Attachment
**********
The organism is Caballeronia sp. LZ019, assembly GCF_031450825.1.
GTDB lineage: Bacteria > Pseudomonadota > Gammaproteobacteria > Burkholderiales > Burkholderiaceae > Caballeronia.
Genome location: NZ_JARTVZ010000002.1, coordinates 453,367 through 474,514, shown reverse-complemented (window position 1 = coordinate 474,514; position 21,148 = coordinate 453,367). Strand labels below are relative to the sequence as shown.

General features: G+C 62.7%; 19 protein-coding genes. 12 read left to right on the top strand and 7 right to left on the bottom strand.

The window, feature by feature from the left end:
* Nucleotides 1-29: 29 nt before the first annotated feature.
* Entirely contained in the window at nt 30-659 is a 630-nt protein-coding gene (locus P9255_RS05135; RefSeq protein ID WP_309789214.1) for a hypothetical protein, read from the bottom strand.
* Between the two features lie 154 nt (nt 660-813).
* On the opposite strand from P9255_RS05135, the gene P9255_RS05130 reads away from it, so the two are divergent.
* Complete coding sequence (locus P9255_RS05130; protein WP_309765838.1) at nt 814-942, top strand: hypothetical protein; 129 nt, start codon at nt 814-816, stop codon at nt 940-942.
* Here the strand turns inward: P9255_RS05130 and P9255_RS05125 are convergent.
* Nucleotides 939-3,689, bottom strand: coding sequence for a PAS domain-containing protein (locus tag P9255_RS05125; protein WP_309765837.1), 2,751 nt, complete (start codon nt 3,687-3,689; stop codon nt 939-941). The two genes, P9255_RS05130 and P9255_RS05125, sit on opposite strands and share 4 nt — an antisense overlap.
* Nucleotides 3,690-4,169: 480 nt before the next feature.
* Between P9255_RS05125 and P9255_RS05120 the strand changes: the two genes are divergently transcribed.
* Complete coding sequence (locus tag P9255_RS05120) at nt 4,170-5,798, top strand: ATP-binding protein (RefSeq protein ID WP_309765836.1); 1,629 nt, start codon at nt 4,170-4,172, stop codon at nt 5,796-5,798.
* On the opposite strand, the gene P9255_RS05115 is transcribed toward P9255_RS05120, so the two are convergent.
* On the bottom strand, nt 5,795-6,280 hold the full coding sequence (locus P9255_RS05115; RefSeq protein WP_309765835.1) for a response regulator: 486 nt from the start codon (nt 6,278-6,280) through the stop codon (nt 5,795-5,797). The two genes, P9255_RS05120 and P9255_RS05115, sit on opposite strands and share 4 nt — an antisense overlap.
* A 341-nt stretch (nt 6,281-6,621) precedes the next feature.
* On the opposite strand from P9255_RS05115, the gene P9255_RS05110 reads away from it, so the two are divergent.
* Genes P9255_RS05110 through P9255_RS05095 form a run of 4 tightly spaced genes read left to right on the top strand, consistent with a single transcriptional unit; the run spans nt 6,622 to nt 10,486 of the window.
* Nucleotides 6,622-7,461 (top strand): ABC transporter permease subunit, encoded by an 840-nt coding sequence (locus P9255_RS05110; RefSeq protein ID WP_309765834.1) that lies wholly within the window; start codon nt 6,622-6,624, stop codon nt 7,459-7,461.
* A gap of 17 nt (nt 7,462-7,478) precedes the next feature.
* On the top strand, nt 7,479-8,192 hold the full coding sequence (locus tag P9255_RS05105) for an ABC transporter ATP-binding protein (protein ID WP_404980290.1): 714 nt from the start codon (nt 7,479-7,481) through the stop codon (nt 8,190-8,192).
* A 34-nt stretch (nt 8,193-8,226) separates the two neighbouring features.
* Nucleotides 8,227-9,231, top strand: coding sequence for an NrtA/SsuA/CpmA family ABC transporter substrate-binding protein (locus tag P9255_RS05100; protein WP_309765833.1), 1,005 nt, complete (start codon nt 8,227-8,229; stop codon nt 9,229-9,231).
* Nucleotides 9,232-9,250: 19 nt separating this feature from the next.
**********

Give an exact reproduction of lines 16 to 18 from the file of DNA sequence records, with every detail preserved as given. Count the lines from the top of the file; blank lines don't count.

* On the opposite strand, the gene P9255_RS05115 is transcribed toward P9255_RS05120, so the two are convergent.
* On the bottom strand, nt 5,795-6,280 hold the full coding sequence (locus P9255_RS05115; RefSeq protein WP_309765835.1) for a response regulator: 486 nt from the start codon (nt 6,278-6,280) through the stop codon (nt 5,795-5,797). The two genes, P9255_RS05120 and P9255_RS05115, sit on opposite strands and share 4 nt — an antisense overlap.
* A 341-nt stretch (nt 6,281-6,621) precedes the next feature.